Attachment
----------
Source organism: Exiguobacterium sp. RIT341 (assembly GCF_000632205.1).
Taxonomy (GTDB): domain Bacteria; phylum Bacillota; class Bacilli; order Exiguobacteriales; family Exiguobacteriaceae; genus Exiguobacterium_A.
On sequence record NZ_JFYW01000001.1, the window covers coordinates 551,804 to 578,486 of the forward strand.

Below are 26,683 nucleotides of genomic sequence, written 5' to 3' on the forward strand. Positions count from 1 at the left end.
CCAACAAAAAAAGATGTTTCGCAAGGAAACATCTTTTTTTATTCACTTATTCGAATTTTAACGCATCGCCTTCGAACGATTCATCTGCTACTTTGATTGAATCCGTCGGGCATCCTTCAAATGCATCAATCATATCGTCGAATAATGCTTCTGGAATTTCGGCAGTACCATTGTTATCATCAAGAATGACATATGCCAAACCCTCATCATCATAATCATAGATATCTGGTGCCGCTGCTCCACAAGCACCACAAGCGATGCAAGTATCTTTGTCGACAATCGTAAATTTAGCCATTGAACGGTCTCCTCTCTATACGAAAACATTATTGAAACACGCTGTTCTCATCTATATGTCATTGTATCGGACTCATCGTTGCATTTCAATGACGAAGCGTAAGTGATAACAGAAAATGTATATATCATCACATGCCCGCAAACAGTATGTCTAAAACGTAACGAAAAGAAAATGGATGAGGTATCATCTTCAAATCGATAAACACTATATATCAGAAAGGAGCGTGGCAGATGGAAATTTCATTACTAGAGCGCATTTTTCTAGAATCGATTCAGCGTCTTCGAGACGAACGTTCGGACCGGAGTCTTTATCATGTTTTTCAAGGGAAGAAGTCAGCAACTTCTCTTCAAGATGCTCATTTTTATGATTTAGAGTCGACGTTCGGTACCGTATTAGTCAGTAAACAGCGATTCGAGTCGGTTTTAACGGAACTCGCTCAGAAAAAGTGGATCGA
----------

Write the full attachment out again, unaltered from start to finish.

Source organism: Exiguobacterium sp. RIT341 (assembly GCF_000632205.1).
Taxonomy (GTDB): domain Bacteria; phylum Bacillota; class Bacilli; order Exiguobacteriales; family Exiguobacteriaceae; genus Exiguobacterium_A.
On sequence record NZ_JFYW01000001.1, the window covers coordinates 551,804 to 578,486 of the forward strand.

Below are 26,683 nucleotides of genomic sequence, written 5' to 3' on the forward strand. Positions count from 1 at the left end.
CCAACAAAAAAAGATGTTTCGCAAGGAAACATCTTTTTTTATTCACTTATTCGAATTTTAACGCATCGCCTTCGAACGATTCATCTGCTACTTTGATTGAATCCGTCGGGCATCCTTCAAATGCATCAATCATATCGTCGAATAATGCTTCTGGAATTTCGGCAGTACCATTGTTATCATCAAGAATGACATATGCCAAACCCTCATCATCATAATCATAGATATCTGGTGCCGCTGCTCCACAAGCACCACAAGCGATGCAAGTATCTTTGTCGACAATCGTAAATTTAGCCATTGAACGGTCTCCTCTCTATACGAAAACATTATTGAAACACGCTGTTCTCATCTATATGTCATTGTATCGGACTCATCGTTGCATTTCAATGACGAAGCGTAAGTGATAACAGAAAATGTATATATCATCACATGCCCGCAAACAGTATGTCTAAAACGTAACGAAAAGAAAATGGATGAGGTATCATCTTCAAATCGATAAACACTATATATCAGAAAGGAGCGTGGCAGATGGAAATTTCATTACTAGAGCGCATTTTTCTAGAATCGATTCAGCGTCTTCGAGACGAACGTTCGGACCGGAGTCTTTATCATGTTTTTCAAGGGAAGAAGTCAGCAACTTCTCTTCAAGATGCTCATTTTTATGATTTAGAGTCGACGTTCGGTACCGTATTAGTCAGTAAACAGCGATTCGAGTCGGTTTTAACGGAACTCGCTCAGAAAAAGTGGATCGA